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The Garden Fanatic

Steve Kawaratani

“The primary use of conversation is to satisfy the impulse to talk.”

-- George Santayana

“Catch a snail in our jail.”

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Is your garden talking to you? I know that if it isn’t Catharine, mom

or a client, then it must be the garden, reminding me there is work to be

done. I inadvertently stepped on a pair of snails on the way to work this

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morning, a reminder that the snail thing is a disconcerting part of May.

Most of us can accept minor damage to plants and allow natural methods

like the weather to assume the major role in controlling garden pests.

But the late rain this spring and possible garden neglect have provided

snails and slugs the perfect opportunity to hide and breed in our

gardens.

What is the difference between a snail and a slug? They are both

mollusks (cousins to the oysters and clams) and are essentially the same,

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but the snail has an external shell. Both secrete mucus to glide over

surfaces -- upon drying it becomes the familiar slime trail. Without

moisture they are dormant, but overcast weather has allowed the slimy

guys with the cover to produce lots of eggs in our gardens.

Collection and destruction of snails and slugs by hand is the oldest

control method, and is still a good one. For example, our slow moving

friends usually concentrate near the damage they create, and are easily

plucked off -- if you’re willing to hunt at night or early morning, aided

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with a Petzel headlamp.

The control of snails by their enemies, especially by predators, is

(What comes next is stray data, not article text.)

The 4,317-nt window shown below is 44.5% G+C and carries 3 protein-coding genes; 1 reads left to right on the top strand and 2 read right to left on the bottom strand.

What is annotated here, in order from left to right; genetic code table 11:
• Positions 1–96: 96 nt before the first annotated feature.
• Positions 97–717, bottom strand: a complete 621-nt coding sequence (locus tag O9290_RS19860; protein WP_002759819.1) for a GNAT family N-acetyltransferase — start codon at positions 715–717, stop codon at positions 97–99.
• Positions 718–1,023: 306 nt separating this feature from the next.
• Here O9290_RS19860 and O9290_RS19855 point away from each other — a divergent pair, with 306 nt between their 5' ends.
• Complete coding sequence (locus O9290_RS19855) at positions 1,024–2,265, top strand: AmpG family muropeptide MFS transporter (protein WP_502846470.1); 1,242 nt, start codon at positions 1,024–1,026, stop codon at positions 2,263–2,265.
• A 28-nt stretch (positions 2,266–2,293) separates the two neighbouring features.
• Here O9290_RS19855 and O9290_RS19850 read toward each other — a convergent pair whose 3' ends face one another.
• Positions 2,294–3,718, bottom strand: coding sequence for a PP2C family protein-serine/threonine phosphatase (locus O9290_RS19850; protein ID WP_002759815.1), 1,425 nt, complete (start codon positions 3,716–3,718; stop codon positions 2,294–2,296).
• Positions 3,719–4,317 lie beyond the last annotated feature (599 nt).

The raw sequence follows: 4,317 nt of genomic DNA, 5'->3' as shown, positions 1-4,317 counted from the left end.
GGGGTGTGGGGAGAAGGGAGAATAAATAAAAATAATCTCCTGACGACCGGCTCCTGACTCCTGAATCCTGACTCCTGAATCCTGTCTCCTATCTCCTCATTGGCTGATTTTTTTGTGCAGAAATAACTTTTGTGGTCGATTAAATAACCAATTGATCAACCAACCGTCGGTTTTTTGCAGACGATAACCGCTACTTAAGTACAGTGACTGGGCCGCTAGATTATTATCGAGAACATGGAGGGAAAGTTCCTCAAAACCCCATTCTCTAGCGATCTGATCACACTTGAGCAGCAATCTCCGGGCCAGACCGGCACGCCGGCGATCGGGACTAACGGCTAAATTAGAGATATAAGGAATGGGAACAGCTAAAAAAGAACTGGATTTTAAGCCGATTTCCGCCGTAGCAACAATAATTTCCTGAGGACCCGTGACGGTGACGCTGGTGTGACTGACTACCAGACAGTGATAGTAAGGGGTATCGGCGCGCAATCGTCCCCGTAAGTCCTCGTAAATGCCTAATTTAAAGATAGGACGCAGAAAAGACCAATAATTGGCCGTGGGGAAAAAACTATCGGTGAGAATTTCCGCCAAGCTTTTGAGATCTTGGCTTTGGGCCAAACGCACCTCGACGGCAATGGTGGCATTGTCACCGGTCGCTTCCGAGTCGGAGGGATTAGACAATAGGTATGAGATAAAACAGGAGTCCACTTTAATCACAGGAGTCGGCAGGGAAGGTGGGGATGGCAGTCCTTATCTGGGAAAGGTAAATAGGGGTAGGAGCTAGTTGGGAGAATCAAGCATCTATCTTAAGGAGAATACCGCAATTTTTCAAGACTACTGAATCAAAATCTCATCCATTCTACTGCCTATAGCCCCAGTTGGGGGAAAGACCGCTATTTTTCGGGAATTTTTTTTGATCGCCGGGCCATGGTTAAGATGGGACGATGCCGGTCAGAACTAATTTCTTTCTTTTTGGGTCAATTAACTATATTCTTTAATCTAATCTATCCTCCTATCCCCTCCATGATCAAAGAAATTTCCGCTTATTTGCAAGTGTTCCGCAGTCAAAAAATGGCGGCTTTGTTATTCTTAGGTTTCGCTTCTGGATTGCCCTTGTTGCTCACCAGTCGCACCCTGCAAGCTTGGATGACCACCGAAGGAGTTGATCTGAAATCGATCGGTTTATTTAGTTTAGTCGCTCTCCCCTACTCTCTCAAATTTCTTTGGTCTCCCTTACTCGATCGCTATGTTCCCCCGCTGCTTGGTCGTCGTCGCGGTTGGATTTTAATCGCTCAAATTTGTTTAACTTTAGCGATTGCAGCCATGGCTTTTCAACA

another viable solution. The introduction of Decollate snails may be very

effective in slowing down their evil, brown relatives. However, these

“good” snails don’t win overnight. It can take up to a year before they

gain the upper hand. In the meanwhile, discontinue snail bait and rely on

supplemental hand management.

Traps and barriers are useful in checking snails and slugs. I

recommend using “The Pit” snail & slug trap. The green trap is filled

with leftover beer you confiscated from the kid’s bedroom and may be

emptied and returned to the garden. I also recommend the use of slug and

snail copper. It holds a small electrical charge, which repels slugs and

snails. Use it to protect individual plants or entire planting areas.

Cocoa mulch is a relatively new introduction to your local nursery. As

mulch, it suppresses another form of pest . . . the weed. It is also

useful in retaining soil moisture and provides nourishment to plants as a

mild fertilizer. I have also discovered that its texture deters slugs,

snails and even some cats. But I am most intrigued by this product

because it smells just like hot cocoa!

Many gardeners rely on snail and slug control through the use of

Methaldehyde-based pellets and granules. This nonpersistent molluscicide

works as an attractant and toxicant. Before spreading the bait, wet down

the areas to be treated to encourage evening activity. If you must use

bait, go for That’s-It or Corry’s around edible plants.

Last weekend, Catharine and I were grooming the garden and admiring

her beautiful roses. I was startled to find myself staring down at four

snails crawling down the handrail. With great effort, I restrained myself

from squishing them . . . even though the evildoers had been happily

munching on our plants. Instead, I fed them to the Decollates -- a great

way to clean and recycle in the garden. See you next time.

* STEVE KAWARATANI is the owner of Landscapes by Laguna Nursery, 1540

S. Coast Highway in Laguna Beach. He is married to local artist,

Catharine Cooper, and has three cats. He can be reached at 949 497 2438,

or E-mail to landscapes@ln.coxatwork.com.


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